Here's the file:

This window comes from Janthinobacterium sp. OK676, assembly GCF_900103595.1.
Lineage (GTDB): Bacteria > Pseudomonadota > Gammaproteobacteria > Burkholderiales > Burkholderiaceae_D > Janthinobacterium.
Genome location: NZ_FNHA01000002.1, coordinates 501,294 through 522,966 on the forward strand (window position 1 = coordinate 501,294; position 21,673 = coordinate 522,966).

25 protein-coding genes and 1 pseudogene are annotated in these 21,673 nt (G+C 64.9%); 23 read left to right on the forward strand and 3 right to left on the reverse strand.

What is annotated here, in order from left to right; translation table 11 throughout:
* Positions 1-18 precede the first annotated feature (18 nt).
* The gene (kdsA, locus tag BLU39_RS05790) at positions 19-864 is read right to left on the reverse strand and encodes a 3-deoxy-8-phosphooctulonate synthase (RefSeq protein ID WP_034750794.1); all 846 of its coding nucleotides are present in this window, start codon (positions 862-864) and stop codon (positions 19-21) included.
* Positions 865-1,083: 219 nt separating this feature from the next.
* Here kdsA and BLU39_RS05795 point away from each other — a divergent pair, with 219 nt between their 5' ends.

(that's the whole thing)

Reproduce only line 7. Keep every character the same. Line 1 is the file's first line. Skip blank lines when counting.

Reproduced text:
* The gene (kdsA, locus tag BLU39_RS05790) at positions 19-864 is read right to left on the reverse strand and encodes a 3-deoxy-8-phosphooctulonate synthase (RefSeq protein ID WP_034750794.1); all 846 of its coding nucleotides are present in this window, start codon (positions 862-864) and stop codon (positions 19-21) included.